Credit cards are great when they’re used properly, but they have made it far too easy for us to overspend without a second thought! Only purchase something on a credit card if you know you’ll have the funds at the end of the month to pay it off. However, life sometimes does throw surprises our way. There may be a month when, for some reason, you might not be able to pay the balance off in full. In preparation for this, make sure you’re aware of your credit card interest rates, how much it’ll cost you, and always use the card with the lowest APR if you might not be able to pay the full sum.

Remember to monitor you balance carefully to make sure you’re staying on top of payments. Find out more on how to use credit cards to build your credit score here.

how much debt do I have? And How to Pay It Off

Debt can be overwhelming and if you don’t stay on top of it it can easily spiral. When asked, a lot of people tend to underestimate how much debt they really have by 25%. UK citizens actually owed £1.6 billion in debt at the end of January 2020. While the average debt total (including mortgages) per adult was £31,845, higher than the average annual income.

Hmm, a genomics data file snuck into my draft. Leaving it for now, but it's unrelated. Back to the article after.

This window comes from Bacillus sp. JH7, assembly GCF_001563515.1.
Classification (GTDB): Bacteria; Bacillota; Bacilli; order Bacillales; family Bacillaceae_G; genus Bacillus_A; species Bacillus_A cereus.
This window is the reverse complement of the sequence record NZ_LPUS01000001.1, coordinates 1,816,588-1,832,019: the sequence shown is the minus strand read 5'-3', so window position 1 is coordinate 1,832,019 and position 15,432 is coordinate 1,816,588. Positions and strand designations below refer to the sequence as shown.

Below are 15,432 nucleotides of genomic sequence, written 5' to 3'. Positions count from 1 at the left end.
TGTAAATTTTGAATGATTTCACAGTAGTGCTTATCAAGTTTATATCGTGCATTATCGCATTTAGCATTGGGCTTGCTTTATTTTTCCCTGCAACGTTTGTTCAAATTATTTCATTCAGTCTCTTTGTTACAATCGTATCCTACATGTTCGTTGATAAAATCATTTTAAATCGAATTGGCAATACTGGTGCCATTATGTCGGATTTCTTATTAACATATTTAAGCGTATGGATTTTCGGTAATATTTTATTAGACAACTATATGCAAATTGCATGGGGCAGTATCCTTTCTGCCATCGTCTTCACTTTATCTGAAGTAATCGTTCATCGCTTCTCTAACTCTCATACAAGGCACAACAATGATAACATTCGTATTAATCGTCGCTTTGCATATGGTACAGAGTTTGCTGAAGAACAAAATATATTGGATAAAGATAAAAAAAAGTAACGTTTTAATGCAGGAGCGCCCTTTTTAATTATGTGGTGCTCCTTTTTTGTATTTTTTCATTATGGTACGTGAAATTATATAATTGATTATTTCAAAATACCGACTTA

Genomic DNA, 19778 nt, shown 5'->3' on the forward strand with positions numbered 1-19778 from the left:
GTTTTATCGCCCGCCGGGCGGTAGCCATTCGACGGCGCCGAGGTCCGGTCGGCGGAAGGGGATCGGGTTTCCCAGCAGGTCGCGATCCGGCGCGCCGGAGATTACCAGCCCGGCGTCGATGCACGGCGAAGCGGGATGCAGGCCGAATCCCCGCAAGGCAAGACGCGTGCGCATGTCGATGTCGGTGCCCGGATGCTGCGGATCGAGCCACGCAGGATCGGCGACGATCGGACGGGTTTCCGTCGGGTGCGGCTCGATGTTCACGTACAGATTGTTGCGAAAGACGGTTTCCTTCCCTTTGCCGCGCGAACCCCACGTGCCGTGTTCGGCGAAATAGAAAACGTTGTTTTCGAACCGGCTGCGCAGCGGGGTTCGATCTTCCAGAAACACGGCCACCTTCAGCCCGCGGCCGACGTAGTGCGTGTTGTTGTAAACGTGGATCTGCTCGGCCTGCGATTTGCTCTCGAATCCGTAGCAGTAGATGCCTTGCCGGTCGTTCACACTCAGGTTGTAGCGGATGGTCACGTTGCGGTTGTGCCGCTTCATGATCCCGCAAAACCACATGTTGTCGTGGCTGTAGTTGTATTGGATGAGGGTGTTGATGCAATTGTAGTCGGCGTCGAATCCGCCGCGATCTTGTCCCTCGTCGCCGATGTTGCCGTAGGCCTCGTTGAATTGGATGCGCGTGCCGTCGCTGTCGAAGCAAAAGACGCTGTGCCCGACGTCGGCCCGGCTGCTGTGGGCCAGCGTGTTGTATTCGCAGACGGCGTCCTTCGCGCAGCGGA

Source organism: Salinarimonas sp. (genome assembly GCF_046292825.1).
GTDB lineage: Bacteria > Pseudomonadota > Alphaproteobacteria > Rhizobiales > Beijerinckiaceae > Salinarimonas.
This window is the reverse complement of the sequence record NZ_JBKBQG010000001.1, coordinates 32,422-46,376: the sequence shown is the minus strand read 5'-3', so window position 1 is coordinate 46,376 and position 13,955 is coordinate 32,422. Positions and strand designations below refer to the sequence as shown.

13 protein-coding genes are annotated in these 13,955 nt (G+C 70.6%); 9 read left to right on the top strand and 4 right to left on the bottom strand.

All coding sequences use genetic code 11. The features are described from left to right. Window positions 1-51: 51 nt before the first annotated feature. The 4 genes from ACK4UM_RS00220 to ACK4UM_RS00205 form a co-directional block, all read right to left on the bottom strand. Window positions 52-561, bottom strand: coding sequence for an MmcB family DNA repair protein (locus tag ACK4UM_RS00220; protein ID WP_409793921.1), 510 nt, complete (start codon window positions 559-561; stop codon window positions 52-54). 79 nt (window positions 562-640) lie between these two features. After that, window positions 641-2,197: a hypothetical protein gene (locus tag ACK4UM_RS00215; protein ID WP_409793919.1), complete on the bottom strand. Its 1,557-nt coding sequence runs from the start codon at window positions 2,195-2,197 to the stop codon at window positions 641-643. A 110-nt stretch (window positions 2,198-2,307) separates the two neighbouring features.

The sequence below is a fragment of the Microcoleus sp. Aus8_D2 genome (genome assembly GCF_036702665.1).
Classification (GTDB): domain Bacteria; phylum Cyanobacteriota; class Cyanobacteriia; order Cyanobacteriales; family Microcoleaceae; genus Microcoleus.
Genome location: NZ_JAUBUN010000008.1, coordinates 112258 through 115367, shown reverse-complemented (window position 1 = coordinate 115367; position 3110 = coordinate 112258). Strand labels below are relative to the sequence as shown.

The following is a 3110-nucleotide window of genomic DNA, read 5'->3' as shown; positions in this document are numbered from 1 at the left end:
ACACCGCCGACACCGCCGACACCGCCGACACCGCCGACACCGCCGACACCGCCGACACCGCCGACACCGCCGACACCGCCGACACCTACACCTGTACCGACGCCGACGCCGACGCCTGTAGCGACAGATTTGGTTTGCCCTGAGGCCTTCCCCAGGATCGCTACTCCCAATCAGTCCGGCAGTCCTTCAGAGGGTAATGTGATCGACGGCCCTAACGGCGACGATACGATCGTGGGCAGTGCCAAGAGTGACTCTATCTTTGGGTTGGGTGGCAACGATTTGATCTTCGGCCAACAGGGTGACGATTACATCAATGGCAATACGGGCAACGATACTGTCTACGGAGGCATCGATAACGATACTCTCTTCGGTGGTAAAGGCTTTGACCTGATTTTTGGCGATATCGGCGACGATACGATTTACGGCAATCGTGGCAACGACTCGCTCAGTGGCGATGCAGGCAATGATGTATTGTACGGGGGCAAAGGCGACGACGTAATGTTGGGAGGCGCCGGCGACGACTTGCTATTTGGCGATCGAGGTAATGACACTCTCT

Prioritise your debts by paying off the ones with the highest interest rates first, or think about applying for a debt consolidation loan. Check out our article How to Stop Debt Overwhelming You for more information, and see what MoneyMagpie founder, Jasmine, has to say about paying off debt below:

Am I Paying More For Anything Than I Need to Be?

Recurring expenses are something that we don’t think about often. They just come out of our account automatically without us ever paying much real attention to them. Meaning plenty of us are left paying for products and subscriptions long after we still need them, simply because we forget to cancel.

Go through your accounts carefully and question every expense. If you’re not using something anymore, or not using it enough – cancel! You’ll obviously still have things you’ll need to continue paying for, like insurance. But it’s always worth negotiating with your provider to try and get a better deal. Never simply auto renew a policy – you can almost always get it cheaper.

What Happens to a Mortgage If You Split?

Sadly, many people who do get mortgages together, whether friends or partners, do end up going separate ways. Knowing your options in advance can help you to prepare for the worst case scenario, as managing a mortgage in a break up is no small feat.

The key thing to remember is you’re both liable for all repayments. A mortgage provider doesn’t care about your personal life, so just because your partner is no longer paying their share it doesn’t mean they’ll let you only pay half. If you fall behind on repayments it will negatively impact both your credit scores.